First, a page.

On Wednesday night, Mavis Staples and Joan Osborne delivered a serious dose of “Solid Soul” to the 92nd Street Y. Osborne, a professed Staples devotee who described the elder singer as one of her biggest “musical idols of all time,” opened the show with a roughly forty-minute set of her laid-back rock. Osborne, who recently reissued a twentieth-anniversary version of her debut smash, Relish, performed several of the better-known songs from that album, including “St. Teresa” and her signature hit, “One of Us.” Elsewhere, she covered Slim Harpo and the Grateful Dead, turning the latter’s “Brokedown Palace” into a slow-burning soul ballad. Onstage, Osborne merged her subdued, blues-inflected arrangements with impressive vocal theatrics, often taking hold of a tune just as it was about to end and bringing it somewhere unexpected with her wordless intonations.
After Osborne, who shared Staples’s touring band, finished her set, the players remained onstage, playing an r&b instrumental until Staples, the star of the evening, arrived. With contemporaries like Aretha Franklin seldom performing in public, Staples has become in part a living monument to a long-lost tradition, one of the last cultural links to Fifties gospel and r&b. Since her Grammy Award–winning 2010 album, You Are Not Alone, Staples has been working nonstop, releasing a 2013 follow-up and an EP earlier this year all while touring nearly constantly. “This tour is a long one,” Staples said after just a few songs on Wednesday night. With an HBO documentary and new studio album both set for 2016, it doesn’t appear as though Staples plans on slowing down anytime soon.
She took the stage to the Staple Singers mainstay “If You’re Ready (Come Go With Me),” setting the tone of inclusive celebration and peaceful activism that ran throughout her main set. Performing with her longtime band of Donny Gerrard, Stephen Hodges, Rick Holmstrom, Vicki Randle, and Jeff Turmes, Staples sang a mix of old Staple Singers hits and more recent material from her late-career resurgence. Staples preached, told stories about Etta James, and made fun of the audience when her mention of her hometown of Chicago received only a smattering of applause. “What’s the matter?” she asked. “The Cubs didn’t beat the Mets!”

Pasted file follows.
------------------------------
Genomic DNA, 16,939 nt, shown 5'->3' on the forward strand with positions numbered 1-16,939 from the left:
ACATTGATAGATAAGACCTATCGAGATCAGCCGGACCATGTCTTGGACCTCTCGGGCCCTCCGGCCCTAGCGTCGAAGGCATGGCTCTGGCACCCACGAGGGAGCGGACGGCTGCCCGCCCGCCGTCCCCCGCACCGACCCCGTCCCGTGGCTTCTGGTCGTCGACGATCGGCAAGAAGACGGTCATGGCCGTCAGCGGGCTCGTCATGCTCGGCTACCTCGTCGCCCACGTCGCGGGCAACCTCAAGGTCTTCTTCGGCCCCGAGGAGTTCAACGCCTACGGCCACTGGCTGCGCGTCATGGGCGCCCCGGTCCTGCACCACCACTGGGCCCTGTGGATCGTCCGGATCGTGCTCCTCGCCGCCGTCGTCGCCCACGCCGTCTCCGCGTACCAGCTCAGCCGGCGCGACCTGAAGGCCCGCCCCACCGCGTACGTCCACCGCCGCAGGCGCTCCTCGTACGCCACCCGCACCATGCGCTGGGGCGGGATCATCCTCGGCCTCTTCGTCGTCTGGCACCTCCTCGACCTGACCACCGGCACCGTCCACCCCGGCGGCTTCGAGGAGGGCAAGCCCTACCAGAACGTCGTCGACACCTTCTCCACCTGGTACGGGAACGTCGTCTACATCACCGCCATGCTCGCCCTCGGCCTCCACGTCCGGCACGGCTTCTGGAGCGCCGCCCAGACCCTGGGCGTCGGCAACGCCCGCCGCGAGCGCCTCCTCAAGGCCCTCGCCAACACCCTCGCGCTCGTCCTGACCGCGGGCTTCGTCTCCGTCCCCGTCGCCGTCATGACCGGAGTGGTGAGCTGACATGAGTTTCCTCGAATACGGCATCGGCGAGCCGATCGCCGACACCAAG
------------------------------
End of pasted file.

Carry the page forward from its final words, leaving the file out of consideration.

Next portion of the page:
Staples has preached and sung about the relentless struggle for freedom for the past sixty years, having inspired numberless disciples along the way — one of whom, Kendrick Lamar, happened to have performed in New York earlier in the week. Like Lamar’s, Staples’s music can become sugarcoated in a live setting, received with a happy-go-lucky veneer wholly absent from the music itself. As Sixties r&b and soul has seen a resurgence in contemporary pop, the Staple Singers’ confrontational anthems of liberation and struggle have found a current, peaceful home onstage. Staples remains eternally committed to them, unwilling to cede their utter centrality to her live show and artistic purpose. “The whole wide world is wondering what is wrong with the United States,” Staples sang fifty years ago, in “Freedom Highway,” a song, she explained, that the Stapleses wrote for the march to Selma.
Staples was most spirited during her set’s most politically charged moments, be it on the civil rights anthem “Freedom Highway” or “Fight,” from her latest EP. “I won’t turn around,” she barked repeatedly toward the end of “Freedom Highway,” perfectly summing up her half-century-long commitment to black liberation and equality.
Perhaps because the songs never received the mainstream success they deserved, Staples delivers her Sixties civil rights anthems without a trace of the boomer nostalgia that so often accompanies contemporary performances of protest/folk music of the same era. Still, it was hard not to get the sense that the protest and struggle at the crux of Staples’s music might have been lost on a decent portion of the crowd, who reserved their biggest applause and standing ovations for set-closing crossover pop hits like “The Weight” and “I’ll Take You There.”
Staples is now 76, and her voice has grown richer and gained untold depth over her many years of singing — but it has also become harder to ignore how her age has begun to restrict her mobility and stamina. During her headlining set, which lasted only an hour and spanned ten songs, Staples took repeated breaks to sit down, singing an aching, hushed rendition of “You Are Not Alone” from her onstage throne. Nevertheless, she was in typically high spirits, cracking jokes and poking fun at her own age compared to that of her opening act. “She’s so sassy,” Staples said of Osborne, who came out to sing during Staples’s final two numbers. “I’m going to stick to me, sassy and granny.”